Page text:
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Inhibition of the development of pulmonary tumour nodules and stimulation of the activity of NK cells and macrophages in mice by single low doses of low-LET radiation

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As indicated by a few recent reports, exposures to low doses of ionising radiation can trigger the activity of natural anti-tumour defence mechanisms and impede the development of transplantable tumours in rodents. In our experimental system, BALB/c mice were irradiated with a single dose of 0.1, 0.2, 0.5, or 1.0 Gy X-rays and then i.v. injected with L1 sarcoma cells. As shown by the results of the lung-colony assay the number of tumour nodules was significantly reduced in the animals exposed to 0.2 Gy in comparison to those irradiated with 0.5 and 1.0 Gy X-rays. This effect was accompanied by the significant stimulation of the activity of NK cells obtained from the spleens of mice exposed to 0.2 and 1.0 Gy as compared to the control, non-irradiated counterparts. However, since the spleen cellularity was substantially reduced by irradiation with 1.0 but not 0.1 or 0.2 Gy and in view of the relatively low radiosensitvity of NK cells compared to B and T lymphocytes, it is possible that the stimulatory effect of 1.0 Gy X-rays resulted from the enrichment of the spleen cell population in natural killer effectors by this dose of X-rays. Moreover, i.p. injection of the anti-asialoGM1 antibody abrogated the differences between the number of tumour cell colonies in the lungs of mice exposed to 0.2 and 1.0 Gy of X-rays. Finally, peritoneal macrophages obtained from mice exposed to 0.1 or 0.2 Gy X-rays and incubated with IFNγ-synthesised significantly greater amounts of nitric oxide than macrophages collected from either the non-irradiated or the 1.0 Gy-exposed mice. However, neither the unstimulated nor the IFNγ-treated macrophages lysed the L1 sarcoma cells in the in vitro assay. The results collectively indicate that the inhibitory effect of 0.2 Gy of X-rays on the development of secondary tumour nodules in mice is associated with the stimulation by this small dose of radiation of the NK cell- and/or macrophage-mediated functions.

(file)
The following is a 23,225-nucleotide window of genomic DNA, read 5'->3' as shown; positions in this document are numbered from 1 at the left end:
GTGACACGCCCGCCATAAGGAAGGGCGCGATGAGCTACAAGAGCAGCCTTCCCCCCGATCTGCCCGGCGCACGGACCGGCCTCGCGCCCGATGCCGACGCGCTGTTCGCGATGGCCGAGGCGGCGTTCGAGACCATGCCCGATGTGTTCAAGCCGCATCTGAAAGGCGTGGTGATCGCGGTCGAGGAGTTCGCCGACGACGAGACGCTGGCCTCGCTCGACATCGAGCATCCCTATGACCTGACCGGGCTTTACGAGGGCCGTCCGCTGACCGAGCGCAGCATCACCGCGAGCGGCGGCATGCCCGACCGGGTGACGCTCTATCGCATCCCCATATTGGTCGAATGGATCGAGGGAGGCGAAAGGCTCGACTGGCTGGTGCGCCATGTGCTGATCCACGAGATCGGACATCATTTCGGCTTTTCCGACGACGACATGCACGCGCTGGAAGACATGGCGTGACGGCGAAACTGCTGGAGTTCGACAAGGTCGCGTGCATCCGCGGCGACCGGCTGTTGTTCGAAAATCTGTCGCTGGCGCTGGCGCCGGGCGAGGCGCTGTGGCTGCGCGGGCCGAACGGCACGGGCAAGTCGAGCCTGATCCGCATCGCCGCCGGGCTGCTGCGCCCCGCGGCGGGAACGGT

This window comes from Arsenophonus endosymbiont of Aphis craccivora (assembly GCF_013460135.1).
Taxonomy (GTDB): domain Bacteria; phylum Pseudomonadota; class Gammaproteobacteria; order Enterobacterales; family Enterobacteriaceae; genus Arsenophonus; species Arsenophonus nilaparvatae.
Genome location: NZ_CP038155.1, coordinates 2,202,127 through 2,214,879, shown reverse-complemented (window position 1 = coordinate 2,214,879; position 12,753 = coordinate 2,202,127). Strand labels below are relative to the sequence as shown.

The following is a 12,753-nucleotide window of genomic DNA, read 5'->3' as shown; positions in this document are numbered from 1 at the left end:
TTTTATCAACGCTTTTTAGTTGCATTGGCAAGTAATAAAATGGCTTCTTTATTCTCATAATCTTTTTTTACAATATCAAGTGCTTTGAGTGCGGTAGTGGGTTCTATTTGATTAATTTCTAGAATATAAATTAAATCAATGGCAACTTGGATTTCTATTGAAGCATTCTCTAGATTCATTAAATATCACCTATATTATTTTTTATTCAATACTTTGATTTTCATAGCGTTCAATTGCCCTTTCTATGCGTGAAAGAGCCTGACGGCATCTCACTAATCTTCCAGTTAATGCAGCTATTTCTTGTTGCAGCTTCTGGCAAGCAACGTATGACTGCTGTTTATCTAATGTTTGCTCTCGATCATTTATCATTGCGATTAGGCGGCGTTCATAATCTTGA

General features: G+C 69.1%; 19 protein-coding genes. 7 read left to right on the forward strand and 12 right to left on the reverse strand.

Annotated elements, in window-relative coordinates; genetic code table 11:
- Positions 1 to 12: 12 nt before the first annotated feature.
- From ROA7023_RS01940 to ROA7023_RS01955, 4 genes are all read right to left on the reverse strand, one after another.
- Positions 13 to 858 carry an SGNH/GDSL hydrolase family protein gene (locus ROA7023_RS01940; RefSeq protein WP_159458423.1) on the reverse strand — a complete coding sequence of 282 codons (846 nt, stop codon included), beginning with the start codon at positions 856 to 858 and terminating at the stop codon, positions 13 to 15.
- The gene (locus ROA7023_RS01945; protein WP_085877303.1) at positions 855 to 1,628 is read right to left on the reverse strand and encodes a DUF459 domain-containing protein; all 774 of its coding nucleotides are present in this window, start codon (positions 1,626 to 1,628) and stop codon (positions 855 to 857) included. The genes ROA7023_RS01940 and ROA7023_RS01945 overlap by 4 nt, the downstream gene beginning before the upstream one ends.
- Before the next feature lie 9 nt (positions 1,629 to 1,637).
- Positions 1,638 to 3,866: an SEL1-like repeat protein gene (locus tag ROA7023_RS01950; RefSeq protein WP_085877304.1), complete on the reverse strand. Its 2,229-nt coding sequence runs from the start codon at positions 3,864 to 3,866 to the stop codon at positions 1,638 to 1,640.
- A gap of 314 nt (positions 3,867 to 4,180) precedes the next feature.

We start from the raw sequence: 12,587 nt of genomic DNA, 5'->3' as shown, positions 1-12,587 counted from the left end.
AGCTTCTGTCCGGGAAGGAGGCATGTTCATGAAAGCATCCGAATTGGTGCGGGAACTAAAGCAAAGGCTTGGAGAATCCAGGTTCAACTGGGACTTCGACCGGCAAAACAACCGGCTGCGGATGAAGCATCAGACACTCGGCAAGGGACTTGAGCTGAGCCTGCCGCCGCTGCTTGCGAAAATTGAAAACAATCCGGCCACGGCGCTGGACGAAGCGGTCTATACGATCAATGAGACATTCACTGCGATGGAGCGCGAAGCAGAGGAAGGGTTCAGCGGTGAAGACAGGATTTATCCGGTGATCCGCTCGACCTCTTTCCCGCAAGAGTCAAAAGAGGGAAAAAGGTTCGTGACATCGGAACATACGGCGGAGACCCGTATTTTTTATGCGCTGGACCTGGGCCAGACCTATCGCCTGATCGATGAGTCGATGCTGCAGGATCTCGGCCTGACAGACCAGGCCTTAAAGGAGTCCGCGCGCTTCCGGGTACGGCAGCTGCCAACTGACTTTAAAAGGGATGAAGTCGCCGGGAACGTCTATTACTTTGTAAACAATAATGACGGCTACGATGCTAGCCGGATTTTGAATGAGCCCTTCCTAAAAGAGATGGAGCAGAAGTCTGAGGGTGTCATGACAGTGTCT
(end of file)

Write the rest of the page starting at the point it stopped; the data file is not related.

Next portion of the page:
Keywords: low doses, X-rays, NK cells, macrophages, cytotoxicity, nitric oxide

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